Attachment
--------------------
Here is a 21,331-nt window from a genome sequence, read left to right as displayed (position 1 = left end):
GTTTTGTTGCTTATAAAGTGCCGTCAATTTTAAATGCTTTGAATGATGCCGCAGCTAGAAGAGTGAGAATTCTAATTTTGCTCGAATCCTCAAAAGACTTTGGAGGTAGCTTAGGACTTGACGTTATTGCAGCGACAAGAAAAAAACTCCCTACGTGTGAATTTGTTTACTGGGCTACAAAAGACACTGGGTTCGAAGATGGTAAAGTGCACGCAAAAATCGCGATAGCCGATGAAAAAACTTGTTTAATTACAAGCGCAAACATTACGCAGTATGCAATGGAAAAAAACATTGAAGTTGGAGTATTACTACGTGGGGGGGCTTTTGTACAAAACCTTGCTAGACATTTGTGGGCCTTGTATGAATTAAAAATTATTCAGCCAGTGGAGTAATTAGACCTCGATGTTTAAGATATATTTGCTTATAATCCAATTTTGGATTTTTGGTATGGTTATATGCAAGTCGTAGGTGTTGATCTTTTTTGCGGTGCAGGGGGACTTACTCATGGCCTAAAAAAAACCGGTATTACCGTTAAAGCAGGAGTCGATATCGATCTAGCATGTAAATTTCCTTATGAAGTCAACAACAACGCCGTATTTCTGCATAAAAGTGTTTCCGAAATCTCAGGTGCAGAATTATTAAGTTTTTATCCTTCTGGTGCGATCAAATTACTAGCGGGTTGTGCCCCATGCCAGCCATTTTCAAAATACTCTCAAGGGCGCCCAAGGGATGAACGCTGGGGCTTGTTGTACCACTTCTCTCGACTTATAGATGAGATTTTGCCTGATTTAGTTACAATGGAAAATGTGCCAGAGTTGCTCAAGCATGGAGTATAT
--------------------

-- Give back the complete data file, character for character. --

Here is a 21,331-nt window from a genome sequence, read left to right as displayed (position 1 = left end):
GTTTTGTTGCTTATAAAGTGCCGTCAATTTTAAATGCTTTGAATGATGCCGCAGCTAGAAGAGTGAGAATTCTAATTTTGCTCGAATCCTCAAAAGACTTTGGAGGTAGCTTAGGACTTGACGTTATTGCAGCGACAAGAAAAAAACTCCCTACGTGTGAATTTGTTTACTGGGCTACAAAAGACACTGGGTTCGAAGATGGTAAAGTGCACGCAAAAATCGCGATAGCCGATGAAAAAACTTGTTTAATTACAAGCGCAAACATTACGCAGTATGCAATGGAAAAAAACATTGAAGTTGGAGTATTACTACGTGGGGGGGCTTTTGTACAAAACCTTGCTAGACATTTGTGGGCCTTGTATGAATTAAAAATTATTCAGCCAGTGGAGTAATTAGACCTCGATGTTTAAGATATATTTGCTTATAATCCAATTTTGGATTTTTGGTATGGTTATATGCAAGTCGTAGGTGTTGATCTTTTTTGCGGTGCAGGGGGACTTACTCATGGCCTAAAAAAAACCGGTATTACCGTTAAAGCAGGAGTCGATATCGATCTAGCATGTAAATTTCCTTATGAAGTCAACAACAACGCCGTATTTCTGCATAAAAGTGTTTCCGAAATCTCAGGTGCAGAATTATTAAGTTTTTATCCTTCTGGTGCGATCAAATTACTAGCGGGTTGTGCCCCATGCCAGCCATTTTCAAAATACTCTCAAGGGCGCCCAAGGGATGAACGCTGGGGCTTGTTGTACCACTTCTCTCGACTTATAGATGAGATTTTGCCTGATTTAGTTACAATGGAAAATGTGCCAGAGTTGCTCAAGCATGGAGTATAT